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Pelosi attack: Arrested man faces charges


The man who hit US House Speaker Nancy Pelosi’s husband in the head with a hammer, shouting “Where’s Nancy?” after breaking into the couple’s San Francisco home, he was charged with attempted murder and other crimes a day later.

Police initially refused to provide a motive for Friday’s assault on Paul Pelosi, 82, who his wife’s office said underwent surgery for a fractured skull and injuries to his right arm and hand , although doctors expect a full recovery.

But the incident has stoked fears of political violence less than two weeks before the Nov. 8 midterm elections that will decide control of the House of Representatives and Senate, in the most vitriolic and polarized U.S. political climate in decades. decades.

The 82-year-old Speaker of the House, herself a Democrat who is second in the constitutional succession to the US presidency, was in Washington at the time of the attack.

She flew to San Francisco to be with her husband. Three dark-colored SUVs believed to belong to a special security department were parked with a city police cruiser Sunday outside Zuckerberg General Hospital in San Francisco, where Paul Pelosi was admitted.

Paul Pelosi Jr., the couple’s son, was also in the hospital. Asked by a reporter for an update on his father, he replied: “So far so good.”

President Joe Biden, speaking to reporters in Wilmington, Delaware, on Sunday said he understands Pelosi’s husband “seems to be doing much better” and that the attack appears to have been “aimed at Nancy.”

Police identified the man arrested at the scene as David DePape, 42. He too was taken to a hospital in San Francisco.

The sheriff’s records online showed he was taken into custody on suspicion of attempted murder, assault with a deadly weapon, elder abuse, battery, burglary and several other crimes. Formal charges will be filed Monday and his arraignment is expected Tuesday, according to the San Francisco District Attorney’s Office.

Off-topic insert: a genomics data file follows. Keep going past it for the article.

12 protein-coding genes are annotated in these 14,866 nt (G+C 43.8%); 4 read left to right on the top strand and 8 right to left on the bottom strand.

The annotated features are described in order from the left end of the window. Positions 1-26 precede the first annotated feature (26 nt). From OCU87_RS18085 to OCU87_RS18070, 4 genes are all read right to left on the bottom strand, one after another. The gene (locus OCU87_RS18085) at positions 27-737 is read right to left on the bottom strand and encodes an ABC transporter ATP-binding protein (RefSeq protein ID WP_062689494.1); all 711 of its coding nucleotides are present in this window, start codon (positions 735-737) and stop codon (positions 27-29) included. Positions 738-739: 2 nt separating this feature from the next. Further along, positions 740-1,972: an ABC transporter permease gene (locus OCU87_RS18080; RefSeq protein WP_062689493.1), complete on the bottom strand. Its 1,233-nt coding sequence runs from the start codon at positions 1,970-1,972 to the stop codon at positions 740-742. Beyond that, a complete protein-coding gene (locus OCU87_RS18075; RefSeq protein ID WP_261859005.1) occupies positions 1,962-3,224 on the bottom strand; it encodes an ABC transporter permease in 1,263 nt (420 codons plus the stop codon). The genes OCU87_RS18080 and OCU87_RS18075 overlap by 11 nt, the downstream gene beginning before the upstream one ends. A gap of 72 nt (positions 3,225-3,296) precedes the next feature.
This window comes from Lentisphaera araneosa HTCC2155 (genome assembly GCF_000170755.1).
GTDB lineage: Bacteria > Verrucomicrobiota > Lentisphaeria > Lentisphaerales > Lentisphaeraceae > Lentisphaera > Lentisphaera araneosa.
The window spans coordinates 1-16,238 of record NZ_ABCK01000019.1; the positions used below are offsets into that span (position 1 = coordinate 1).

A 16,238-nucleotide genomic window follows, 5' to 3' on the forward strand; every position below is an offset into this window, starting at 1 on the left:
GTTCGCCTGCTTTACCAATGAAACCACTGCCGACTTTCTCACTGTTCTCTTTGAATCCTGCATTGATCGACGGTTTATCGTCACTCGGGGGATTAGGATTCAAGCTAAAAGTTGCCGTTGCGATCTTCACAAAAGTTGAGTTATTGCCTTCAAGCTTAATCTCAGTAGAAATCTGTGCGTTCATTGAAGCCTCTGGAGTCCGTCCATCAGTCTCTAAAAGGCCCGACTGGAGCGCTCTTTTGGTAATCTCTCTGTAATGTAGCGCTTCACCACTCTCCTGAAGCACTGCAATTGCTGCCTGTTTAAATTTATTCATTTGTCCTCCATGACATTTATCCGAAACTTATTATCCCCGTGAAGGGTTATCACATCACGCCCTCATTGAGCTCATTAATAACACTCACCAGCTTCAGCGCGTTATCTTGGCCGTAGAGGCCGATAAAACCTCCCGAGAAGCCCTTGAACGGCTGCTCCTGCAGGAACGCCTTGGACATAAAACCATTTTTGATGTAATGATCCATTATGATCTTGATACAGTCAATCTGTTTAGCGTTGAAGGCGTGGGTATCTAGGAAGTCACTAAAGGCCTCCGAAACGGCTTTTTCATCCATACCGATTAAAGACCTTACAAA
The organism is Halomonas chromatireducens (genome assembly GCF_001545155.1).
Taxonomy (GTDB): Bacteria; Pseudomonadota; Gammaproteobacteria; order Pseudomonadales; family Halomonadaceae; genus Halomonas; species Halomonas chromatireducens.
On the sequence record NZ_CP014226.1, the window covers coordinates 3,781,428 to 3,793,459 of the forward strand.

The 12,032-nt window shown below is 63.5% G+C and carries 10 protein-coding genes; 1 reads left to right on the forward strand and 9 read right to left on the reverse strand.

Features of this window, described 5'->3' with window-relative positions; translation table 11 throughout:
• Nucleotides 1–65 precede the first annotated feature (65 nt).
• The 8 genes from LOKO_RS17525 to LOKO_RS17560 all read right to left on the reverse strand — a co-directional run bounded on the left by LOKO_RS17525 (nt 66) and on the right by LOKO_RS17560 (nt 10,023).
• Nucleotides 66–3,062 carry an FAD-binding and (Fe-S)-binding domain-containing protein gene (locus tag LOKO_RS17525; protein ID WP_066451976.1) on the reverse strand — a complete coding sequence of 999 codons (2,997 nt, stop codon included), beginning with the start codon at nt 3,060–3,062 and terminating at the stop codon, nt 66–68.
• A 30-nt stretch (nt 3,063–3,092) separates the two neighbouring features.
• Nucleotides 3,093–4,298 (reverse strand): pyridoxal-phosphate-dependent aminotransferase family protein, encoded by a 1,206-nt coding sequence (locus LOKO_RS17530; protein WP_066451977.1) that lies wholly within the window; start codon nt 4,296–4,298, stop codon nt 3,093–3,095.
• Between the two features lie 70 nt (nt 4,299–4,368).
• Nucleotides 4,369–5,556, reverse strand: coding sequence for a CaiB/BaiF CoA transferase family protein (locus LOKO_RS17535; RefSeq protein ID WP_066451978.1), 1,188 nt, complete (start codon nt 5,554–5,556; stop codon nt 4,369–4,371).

San Francisco Police Chief William Scott told a news conference Friday night that police detectives, assisted by FBI agents, have yet to determine what precipitated the invasion. home, but said, “We know it wasn’t a random act.”

A statement from Nancy Pelosi spokesperson Drew Hammill said Pelosi’s husband was attacked “by an assailant who acted forcefully and threatened his life while demanding to see the president.”

The intruder shouted, “Where’s Nancy?” before attacking, according to a person briefed on the incident who spoke to Reuters on condition of anonymity.


In the search for a motive, attention turned to the suspect’s apparent internet profile.

In recent posts on several websites, a netizen named “daviddepape” voiced his support for former President Donald Trump and embraced the cult-like QAnon conspiracy theory. The posts included references to “satanic pedophilia”, anti-Semitic tropes and criticism of women, transgender people and censorship by tech companies.

Older posts promoted quartz crystals and hemp bracelets. Reuters could not confirm that the posts were created by the man arrested on Friday.